Now, my brethren and sisters, those of us who are left here have a great work: to do. We have been raised up of the Lord to take this kingdom and bear it off. This is our duty; but if we neglect our duty and set our hearts upon the things of this world, we will be sorry for it. We ought to understand the responsibility that rests upon us. We should gird up our loins and put on the whole armor of God. We should rear temples to the name of the Most High God, that we may redeem the dead.

I feel to bear my testimony to this work. It is the work of God. Joseph Smith was appointed by the Lord before he was born as much as Jeremiah was. The Lord told Jeremiah—“Before I formed thee in the belly I knew thee; and before thou camest forth out of the womb I sanctified thee, and I ordained thee a Prophet unto the nations.” He was commanded to warn the inhabitants of Jerusalem of their wickedness. He felt it a hard task, but ultimately he did as he was commanded. So I say with regard to Joseph Smith. He received his appointment from before the foundation of the world, and he came forth in the due time of the Lord to establish this work on the earth. And so it is the case with tens of thousands of the Elders of Israel. The Lord Almighty has conferred upon you the Holy Priesthood and made you the instrument in His hands to build up this kingdom. Do we contemplate these things as fully as we ought? Do we realize that the eyes of all the heavenly hosts are over us? Then let us do our duty. Let us keep the commandments of God, let us be faithful to the end, so that when we go into the spirit world and look back upon our history we may be satisfied. The Lord Almighty has set His hand to establish His kingdom never more to be thrown down or given to another people, and, therefore, all the powers of earth and hell combined will never be able to stay the progress of this work. The Lord has said he will break in pieces every weapon that is raised against Zion, and the nations of the earth, the Kings and Emperors, Presidents and Governors have got to learn this fact. It is a fearful thing to fall into the hands of the Lord. It is a fearful thing to shed the blood of the Lord’s anointed. It has cost the Jews 1,800 years of persecution, and this generation have also a bill to pay in this respect.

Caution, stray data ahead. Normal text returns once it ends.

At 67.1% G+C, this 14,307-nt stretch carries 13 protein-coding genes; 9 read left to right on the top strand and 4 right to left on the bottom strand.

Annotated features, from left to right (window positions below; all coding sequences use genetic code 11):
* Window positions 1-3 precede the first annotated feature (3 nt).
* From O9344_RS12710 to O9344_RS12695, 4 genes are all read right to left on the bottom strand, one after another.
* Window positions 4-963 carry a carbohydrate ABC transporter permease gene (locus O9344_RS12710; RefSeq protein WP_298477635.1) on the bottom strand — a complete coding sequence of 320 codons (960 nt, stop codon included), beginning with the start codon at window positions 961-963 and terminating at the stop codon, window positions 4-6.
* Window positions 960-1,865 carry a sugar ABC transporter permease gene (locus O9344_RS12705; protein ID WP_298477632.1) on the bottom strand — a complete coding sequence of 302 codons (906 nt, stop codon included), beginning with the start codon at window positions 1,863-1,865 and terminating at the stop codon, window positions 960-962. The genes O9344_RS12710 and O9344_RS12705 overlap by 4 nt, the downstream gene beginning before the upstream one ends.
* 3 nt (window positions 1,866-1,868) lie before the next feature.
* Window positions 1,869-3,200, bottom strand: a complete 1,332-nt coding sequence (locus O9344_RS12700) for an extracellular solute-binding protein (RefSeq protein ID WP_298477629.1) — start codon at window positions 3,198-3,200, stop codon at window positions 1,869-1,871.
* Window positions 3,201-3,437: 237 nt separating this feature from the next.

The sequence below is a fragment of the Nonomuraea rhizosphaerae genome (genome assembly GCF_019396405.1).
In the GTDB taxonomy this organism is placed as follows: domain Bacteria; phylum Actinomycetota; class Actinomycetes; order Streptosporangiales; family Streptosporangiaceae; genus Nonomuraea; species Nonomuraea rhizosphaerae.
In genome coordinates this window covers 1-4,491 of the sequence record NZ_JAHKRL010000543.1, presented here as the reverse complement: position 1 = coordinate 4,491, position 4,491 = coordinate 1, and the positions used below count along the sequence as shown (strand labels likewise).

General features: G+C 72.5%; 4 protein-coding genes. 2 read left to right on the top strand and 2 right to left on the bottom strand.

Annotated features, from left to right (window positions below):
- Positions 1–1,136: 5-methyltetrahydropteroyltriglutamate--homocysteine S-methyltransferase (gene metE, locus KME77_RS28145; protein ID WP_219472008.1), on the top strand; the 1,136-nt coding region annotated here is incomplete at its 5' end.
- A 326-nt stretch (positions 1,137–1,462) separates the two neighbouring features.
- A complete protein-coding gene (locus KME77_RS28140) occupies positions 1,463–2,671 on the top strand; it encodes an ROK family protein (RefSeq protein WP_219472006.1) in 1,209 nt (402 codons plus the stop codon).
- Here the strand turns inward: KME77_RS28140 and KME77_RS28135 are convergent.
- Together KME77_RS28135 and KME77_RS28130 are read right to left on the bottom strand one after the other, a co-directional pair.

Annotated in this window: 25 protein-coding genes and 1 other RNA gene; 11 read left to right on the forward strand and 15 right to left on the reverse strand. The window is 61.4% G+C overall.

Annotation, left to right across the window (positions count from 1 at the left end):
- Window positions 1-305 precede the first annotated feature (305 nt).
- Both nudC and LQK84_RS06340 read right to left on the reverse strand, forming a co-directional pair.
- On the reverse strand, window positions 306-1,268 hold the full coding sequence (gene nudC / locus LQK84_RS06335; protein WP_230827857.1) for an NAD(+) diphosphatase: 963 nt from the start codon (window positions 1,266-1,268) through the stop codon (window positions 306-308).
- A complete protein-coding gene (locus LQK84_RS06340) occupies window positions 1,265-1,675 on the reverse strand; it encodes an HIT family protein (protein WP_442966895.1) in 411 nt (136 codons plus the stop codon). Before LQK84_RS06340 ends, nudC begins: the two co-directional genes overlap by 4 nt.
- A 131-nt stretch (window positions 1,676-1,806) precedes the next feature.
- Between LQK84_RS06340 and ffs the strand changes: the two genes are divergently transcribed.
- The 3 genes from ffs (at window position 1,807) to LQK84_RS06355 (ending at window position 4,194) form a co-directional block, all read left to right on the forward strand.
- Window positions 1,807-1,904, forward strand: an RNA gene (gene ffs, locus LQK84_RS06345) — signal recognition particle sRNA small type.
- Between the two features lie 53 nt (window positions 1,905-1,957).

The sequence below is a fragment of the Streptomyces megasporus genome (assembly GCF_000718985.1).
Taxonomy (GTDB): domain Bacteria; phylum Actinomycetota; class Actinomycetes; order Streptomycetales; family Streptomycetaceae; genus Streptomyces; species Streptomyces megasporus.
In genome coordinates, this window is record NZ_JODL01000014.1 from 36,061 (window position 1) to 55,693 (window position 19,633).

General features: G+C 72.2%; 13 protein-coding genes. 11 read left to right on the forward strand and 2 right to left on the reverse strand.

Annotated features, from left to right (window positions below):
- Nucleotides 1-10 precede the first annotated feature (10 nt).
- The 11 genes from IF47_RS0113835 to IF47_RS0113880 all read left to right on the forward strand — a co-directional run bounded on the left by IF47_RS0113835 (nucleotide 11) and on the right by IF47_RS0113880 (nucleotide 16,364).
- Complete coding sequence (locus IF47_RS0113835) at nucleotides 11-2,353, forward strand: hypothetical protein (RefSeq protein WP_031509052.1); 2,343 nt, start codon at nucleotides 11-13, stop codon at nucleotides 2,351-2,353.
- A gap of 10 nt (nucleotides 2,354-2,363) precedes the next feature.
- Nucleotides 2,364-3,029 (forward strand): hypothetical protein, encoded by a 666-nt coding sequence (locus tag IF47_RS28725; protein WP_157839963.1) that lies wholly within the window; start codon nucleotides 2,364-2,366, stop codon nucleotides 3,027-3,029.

I bear my testimony to these things. The Bible, the Book of Mormon, the Book of Doctrine and Covenants contain the words of eternal life unto this generation, and they will rise in judgment; against those who reject them.

May God bless this people and help us to magnify our callings, for Jesus’ sake. Amen.

The Character of God’s Work—True Riches—Our Responsibilities, Etc.

Discourse by Apostle F. M. Lyman, delivered at the General Conference, Friday Morning, October 7, 1881.